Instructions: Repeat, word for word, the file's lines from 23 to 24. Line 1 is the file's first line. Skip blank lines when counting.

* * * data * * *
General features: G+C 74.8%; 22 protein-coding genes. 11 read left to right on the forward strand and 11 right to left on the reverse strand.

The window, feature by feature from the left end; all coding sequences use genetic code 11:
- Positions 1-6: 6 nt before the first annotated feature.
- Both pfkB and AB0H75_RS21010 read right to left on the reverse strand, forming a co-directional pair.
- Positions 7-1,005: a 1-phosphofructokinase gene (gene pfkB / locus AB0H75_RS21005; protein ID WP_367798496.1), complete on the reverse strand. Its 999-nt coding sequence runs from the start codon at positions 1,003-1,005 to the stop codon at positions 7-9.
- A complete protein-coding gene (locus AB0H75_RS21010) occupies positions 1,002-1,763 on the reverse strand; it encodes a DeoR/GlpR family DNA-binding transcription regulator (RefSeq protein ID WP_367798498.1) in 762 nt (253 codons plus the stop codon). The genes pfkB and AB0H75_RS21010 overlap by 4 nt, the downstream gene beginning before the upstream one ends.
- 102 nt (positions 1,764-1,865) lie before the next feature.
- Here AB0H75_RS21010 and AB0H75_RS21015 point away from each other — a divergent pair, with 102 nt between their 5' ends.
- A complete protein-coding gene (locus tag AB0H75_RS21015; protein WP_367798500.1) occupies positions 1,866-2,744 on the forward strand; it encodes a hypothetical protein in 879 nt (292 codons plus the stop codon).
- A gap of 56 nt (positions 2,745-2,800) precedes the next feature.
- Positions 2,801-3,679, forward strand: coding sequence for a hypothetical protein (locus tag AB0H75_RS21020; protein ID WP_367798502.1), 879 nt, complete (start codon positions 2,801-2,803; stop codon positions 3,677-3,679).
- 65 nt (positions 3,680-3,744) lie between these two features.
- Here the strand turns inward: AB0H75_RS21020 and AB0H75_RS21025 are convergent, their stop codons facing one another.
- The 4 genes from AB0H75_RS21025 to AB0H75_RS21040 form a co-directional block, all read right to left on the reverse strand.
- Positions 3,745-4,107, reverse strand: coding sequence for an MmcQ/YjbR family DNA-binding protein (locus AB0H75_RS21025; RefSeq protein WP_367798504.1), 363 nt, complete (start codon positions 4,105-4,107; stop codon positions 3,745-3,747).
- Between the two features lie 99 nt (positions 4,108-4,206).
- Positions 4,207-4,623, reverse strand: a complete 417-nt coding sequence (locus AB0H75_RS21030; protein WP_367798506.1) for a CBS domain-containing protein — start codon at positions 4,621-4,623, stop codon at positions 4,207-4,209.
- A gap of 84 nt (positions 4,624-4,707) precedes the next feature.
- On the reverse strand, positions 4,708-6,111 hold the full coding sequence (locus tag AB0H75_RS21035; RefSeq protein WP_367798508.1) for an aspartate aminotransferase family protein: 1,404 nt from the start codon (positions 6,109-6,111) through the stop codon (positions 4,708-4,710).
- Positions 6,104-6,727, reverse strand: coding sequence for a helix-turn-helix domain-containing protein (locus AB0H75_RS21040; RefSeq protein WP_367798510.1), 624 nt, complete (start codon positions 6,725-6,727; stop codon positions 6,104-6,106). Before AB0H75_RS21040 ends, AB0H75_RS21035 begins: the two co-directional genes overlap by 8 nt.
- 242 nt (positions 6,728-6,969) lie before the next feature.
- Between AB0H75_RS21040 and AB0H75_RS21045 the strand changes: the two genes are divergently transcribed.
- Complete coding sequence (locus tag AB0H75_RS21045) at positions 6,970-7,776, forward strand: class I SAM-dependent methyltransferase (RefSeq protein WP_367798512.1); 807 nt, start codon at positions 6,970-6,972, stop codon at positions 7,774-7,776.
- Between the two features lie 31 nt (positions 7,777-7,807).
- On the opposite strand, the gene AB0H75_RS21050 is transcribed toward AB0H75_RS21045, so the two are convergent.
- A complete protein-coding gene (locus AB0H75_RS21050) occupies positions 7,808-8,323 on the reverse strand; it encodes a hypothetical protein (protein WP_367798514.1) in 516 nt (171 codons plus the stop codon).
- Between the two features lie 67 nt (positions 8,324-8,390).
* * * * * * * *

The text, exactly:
- Complete coding sequence (locus tag AB0H75_RS21045) at positions 6,970-7,776, forward strand: class I SAM-dependent methyltransferase (RefSeq protein WP_367798512.1); 807 nt, start codon at positions 6,970-6,972, stop codon at positions 7,774-7,776.
- Between the two features lie 31 nt (positions 7,777-7,807).